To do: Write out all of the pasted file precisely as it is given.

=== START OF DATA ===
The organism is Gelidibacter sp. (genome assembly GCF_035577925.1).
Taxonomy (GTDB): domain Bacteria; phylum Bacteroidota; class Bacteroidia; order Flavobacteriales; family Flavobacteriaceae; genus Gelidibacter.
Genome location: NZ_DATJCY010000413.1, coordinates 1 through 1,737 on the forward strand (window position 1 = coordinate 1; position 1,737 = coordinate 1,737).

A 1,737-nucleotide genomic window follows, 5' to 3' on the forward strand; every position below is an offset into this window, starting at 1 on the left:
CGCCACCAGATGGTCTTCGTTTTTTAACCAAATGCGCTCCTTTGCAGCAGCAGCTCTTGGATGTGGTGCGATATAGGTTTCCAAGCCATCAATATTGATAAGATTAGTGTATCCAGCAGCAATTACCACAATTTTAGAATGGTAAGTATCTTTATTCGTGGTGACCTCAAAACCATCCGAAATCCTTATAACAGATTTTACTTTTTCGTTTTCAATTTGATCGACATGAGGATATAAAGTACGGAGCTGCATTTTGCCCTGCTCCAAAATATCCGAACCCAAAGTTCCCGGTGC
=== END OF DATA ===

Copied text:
The organism is Gelidibacter sp. (genome assembly GCF_035577925.1).
Taxonomy (GTDB): domain Bacteria; phylum Bacteroidota; class Bacteroidia; order Flavobacteriales; family Flavobacteriaceae; genus Gelidibacter.
Genome location: NZ_DATJCY010000413.1, coordinates 1 through 1,737 on the forward strand (window position 1 = coordinate 1; position 1,737 = coordinate 1,737).

A 1,737-nucleotide genomic window follows, 5' to 3' on the forward strand; every position below is an offset into this window, starting at 1 on the left:
CGCCACCAGATGGTCTTCGTTTTTTAACCAAATGCGCTCCTTTGCAGCAGCAGCTCTTGGATGTGGTGCGATATAGGTTTCCAAGCCATCAATATTGATAAGATTAGTGTATCCAGCAGCAATTACCACAATTTTAGAATGGTAAGTATCTTTATTCGTGGTGACCTCAAAACCATCCGAAATCCTTATAACAGATTTTACTTTTTCGTTTTCAATTTGATCGACATGAGGATATAAAGTACGGAGCTGCATTTTGCCCTGCTCCAAAATATCCGAACCCAAAGTTCCCGGTGC